Kevin Bettencourt (19), Charles Lee (15) and McNaughton (14) accounted for 48 points as the Bison shocked the Jayhawks 64-63. McNaughton shot 6-for-7 from the floor and banked in a go-ahead hook shot for the 14th-seeded Bison with 10.2 seconds left.
Kansas' Wayne Simien couldn't get the tying basket to fall and the No. 3 seed was eliminated.
11. 1997: Coppin State Stuns South Carolina
Having never won a tournament game before, Coppin State sure figured out how to make a bang in 1997. The 15th-seeded Eagles got the best of South Carolina in a first-round upset.
Coppin State was a 30-point underdog. The Eagles made Las Vegas look silly when they danced into the second round with a 78-65 win.
Coppin State took the lead at 55-54 with 6:12 to play and never let the Gamecocks get close again.
10. 2010: Ohio Blasts Georgetown
Georgetown boasted Austin Freeman and Greg Monroe. But Ohio had Armon Bassett.
Bassett scored 32 points as the Bobcats trounced the Hoyas 97-83. Nobody saw the tiny team from Athens, Ohio trumping the proud and tradition-laden power from the nation's capital.
D.J. Cooper added 23 for Ohio.
9. 1986: Cleveland State Draws Ire of Bobby Knight
Cleveland State's Run 'N Stun style overwhelmed Indiana in the first round of the 1986 tournament.
The Vikings won 83-79 over the Hoosiers and won their second-round game before losing in the Sweet 16.
Clinton Ransey led the way for the Vikings with 27 points and the team shot 58.9 percent from the field.
8. 1966: Texas Western Makes History with Win over Kentucky
Texas Western became the first team with an all-black starting five to win the national championship. It had to do so by pulling a great upset.
With Kentucky as the heavy favorites, Texas Western completed a 28-1 season with its 72-65 win. Although the talent of Texas Western's team was undeniable, much of the country was backing the Wildcats in professional predictions.
7. 1986: LSU Topples Top-Seeded Kentucky
This one was a foregone conclusion. Kentucky had already beaten LSU three times in 1986. It was a No. 1 seed taking on an No. 11 seed. The Tigers were without three key players thanks to defection, injury and academic issues.
But LSU came up with the upset.
The Tigers used "The Freak" defense to go all the way to the Final Four, the lowest-seeded team ever to do so. Their 59-57 win over the Wildcats is one of the more shocking results in tournament history.
6. 2008: Stephen Curry Outburst Leads to Win in Davidson's Upset of Georgetown
Davidson was just a speed bump in Georgetown's route to the Final Four. Leading by 17 and only allowing five points by Davidson star Stephen Curry in the first half, the Hoyas were on track for the Sweet 16.
Then Curry caught fire.
The sophomore scored 25 points in the second half, leading the 10th-seeded Wildcats all the way back for a 74-70 win over the second-seeded Hoyas and their own Sweet 16 berth.
5. 1991: Richmond Shocks Syracuse
It's only happened four times in the history of the tournament. But Richmond was the first 15-seed to defeat a two-seed when it shocked Syracuse in 1991.
The magnitude of the game could have been lost just one season earlier. But CBS had just paid for the rights to first-round coverage, gaining the contest prime-time coverage on network television.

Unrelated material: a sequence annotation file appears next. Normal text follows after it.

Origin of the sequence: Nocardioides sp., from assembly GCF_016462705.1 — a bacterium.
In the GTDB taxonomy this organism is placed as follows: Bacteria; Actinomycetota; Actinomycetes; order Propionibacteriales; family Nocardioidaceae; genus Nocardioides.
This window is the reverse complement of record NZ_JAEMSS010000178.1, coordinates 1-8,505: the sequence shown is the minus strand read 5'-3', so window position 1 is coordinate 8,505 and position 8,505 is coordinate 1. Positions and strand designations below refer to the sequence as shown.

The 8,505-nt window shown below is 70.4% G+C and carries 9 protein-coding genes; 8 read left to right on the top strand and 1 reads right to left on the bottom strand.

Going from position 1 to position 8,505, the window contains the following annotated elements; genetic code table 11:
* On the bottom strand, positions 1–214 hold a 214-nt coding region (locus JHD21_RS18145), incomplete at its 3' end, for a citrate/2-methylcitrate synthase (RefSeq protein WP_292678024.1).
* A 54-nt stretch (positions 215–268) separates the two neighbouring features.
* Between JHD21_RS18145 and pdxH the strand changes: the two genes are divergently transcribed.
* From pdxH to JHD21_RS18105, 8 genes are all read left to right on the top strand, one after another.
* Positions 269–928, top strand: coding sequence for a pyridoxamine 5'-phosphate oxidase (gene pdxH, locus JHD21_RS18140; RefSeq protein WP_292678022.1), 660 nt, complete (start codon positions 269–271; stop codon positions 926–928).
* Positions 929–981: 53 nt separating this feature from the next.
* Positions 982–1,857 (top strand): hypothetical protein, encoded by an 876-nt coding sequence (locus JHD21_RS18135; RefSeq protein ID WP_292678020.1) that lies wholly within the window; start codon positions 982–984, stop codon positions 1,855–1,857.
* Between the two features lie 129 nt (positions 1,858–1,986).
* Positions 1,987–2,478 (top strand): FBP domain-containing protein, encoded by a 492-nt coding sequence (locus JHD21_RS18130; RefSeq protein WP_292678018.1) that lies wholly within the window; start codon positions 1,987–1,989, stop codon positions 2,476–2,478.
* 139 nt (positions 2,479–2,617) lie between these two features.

People across the country got to see one of the biggest upsets in tournament history and helped propel the madness into overdrive.
4. 1985: Villanova Snatches Championship from the Hoyas
Georgetown again is on the wrong end of an epic upset. The Patrick Ewing-led Hoyas were in pursuit of a second-consecutive national championship. They had charged into the title game to meet eighth-seeded Villanova.
But the Wildcats were ready to make history. 'Nova shot 79 percent from the field to earn a 66-64 win that sent seismic waves through college basketball's core.
3. 1991: Duke Spoils UNLV's Shot at Back-to-Back Titles
The Runnin' Rebels expected the 1991 semifinal game to look much like the 1990 title game did. That was a 30-point drubbing that UNLV delivered to Duke.
The Devils got their revenge in 1991, however.
Christian Laettner and Bobby Hurley took Duke to victory, shocking the Rebels and the world with a 79-77 win.
2. 2006: George Mason Knocks off Connecticut
It wasn't the first time that a No. 11 seed knocked off a No. 1 seed to reach the Final Four. LSU did it in 1986. But that was LSU, a nationally-respected program from a major conference.
This was George Mason, a little school from an afterthought league that should have been content making the Sweet 16, let alone vying for a Final Four bid against a national power.
But the Patriots weren't done, beating Connecticut 86-84 in overtime for one of the most exhilarating and improbable Final Four appearances.
1. 1983: Lorenzo Charles Dunks Home Championship for North Carolina State
Poor Jimmy Valvano. He just ran and ran like a wild man around that court looking for someone to hug. He had just witnessed his North Carolina State Wolfpack knock off Houston for a national title despite being heavy underdogs.
The sixth-seeded Wolfpack won when Lorenzo Charles dunked home an errant shot to beat the buzzer, setting off Valvano's frantic celebration.
The 54-52 win gave the Wolfpack a championship over Phi Slamma Jamma, Houston's historic team that featured Clyde Drexler and Hakeem Olajuwon.